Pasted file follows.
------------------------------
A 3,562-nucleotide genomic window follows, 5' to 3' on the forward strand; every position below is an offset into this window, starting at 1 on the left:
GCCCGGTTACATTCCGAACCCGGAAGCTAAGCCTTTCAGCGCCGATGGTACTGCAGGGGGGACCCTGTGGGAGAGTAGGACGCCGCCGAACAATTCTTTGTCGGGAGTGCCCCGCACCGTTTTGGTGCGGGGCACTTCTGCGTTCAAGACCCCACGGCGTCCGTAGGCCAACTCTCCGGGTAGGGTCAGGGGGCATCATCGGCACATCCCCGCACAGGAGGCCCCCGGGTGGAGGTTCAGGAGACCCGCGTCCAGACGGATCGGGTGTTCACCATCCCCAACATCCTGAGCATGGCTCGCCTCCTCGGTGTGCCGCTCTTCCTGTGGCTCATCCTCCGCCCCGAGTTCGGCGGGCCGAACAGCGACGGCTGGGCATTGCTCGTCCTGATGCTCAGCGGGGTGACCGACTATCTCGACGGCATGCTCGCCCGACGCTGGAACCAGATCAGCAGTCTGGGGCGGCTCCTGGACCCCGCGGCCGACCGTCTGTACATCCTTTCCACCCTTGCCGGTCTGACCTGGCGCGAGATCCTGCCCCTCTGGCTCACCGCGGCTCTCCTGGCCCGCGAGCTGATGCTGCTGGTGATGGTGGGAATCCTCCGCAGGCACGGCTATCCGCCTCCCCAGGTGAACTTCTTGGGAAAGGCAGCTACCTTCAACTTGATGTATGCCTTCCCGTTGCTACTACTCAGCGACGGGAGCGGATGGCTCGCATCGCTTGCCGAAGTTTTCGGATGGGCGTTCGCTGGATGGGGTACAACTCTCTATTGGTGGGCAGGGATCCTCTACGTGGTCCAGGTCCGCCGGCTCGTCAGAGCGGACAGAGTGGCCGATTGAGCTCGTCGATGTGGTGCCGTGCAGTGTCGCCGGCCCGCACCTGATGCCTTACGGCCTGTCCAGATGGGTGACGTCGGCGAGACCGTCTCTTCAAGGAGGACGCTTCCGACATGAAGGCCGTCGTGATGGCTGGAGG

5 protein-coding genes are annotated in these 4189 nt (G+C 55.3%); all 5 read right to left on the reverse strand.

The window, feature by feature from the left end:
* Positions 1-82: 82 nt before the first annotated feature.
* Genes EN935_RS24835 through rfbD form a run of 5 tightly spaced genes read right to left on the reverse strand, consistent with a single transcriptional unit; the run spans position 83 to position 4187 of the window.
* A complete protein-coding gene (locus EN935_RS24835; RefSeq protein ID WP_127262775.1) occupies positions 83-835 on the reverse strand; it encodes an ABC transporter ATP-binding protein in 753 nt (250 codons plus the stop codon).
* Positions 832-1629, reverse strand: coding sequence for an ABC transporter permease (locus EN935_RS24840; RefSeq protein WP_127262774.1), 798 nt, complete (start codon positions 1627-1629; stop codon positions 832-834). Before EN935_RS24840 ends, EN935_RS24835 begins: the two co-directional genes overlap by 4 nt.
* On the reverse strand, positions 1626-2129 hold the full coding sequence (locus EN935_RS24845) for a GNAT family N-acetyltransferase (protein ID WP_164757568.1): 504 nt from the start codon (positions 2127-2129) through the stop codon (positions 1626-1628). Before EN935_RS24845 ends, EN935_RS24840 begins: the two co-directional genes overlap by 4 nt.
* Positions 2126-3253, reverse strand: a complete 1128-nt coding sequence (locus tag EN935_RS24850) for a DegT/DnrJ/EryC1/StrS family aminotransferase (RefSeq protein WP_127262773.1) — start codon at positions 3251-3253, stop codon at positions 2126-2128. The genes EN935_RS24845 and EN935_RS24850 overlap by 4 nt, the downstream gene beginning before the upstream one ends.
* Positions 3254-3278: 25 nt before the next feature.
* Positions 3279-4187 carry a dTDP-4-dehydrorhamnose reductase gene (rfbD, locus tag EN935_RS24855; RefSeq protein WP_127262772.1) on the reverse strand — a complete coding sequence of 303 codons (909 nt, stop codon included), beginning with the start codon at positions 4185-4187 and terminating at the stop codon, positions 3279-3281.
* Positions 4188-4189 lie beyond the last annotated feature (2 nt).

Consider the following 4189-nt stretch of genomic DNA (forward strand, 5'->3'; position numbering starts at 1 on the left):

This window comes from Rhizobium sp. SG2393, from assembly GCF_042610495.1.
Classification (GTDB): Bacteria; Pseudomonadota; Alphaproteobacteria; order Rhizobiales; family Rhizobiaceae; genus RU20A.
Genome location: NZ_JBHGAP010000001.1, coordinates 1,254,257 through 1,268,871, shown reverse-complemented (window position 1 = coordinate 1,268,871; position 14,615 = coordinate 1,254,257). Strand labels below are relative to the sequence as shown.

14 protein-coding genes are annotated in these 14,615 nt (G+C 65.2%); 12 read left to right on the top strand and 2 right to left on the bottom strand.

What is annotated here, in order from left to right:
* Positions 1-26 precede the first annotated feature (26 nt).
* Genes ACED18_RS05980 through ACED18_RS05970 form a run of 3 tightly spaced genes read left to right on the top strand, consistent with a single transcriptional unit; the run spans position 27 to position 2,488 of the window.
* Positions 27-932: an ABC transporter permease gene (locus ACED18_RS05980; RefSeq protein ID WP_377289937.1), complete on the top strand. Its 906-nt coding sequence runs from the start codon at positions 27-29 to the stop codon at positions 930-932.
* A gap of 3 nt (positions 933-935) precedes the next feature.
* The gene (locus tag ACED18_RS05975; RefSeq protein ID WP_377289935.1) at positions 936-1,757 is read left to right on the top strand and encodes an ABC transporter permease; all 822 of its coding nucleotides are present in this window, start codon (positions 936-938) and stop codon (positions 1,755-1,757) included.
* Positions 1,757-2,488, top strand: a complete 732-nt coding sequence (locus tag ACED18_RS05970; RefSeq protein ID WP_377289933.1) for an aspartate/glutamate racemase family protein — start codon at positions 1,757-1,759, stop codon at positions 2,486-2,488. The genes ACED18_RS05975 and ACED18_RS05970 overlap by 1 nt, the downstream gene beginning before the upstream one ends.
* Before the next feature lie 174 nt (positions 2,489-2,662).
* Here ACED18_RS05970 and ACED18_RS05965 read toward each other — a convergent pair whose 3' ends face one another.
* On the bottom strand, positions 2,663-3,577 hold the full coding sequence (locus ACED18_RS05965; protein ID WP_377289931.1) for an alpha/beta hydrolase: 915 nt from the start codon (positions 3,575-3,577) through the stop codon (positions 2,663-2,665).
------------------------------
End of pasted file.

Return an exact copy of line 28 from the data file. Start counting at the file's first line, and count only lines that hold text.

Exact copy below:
* On the bottom strand, positions 2,663-3,577 hold the full coding sequence (locus ACED18_RS05965; protein ID WP_377289931.1) for an alpha/beta hydrolase: 915 nt from the start codon (positions 3,575-3,577) through the stop codon (positions 2,663-2,665).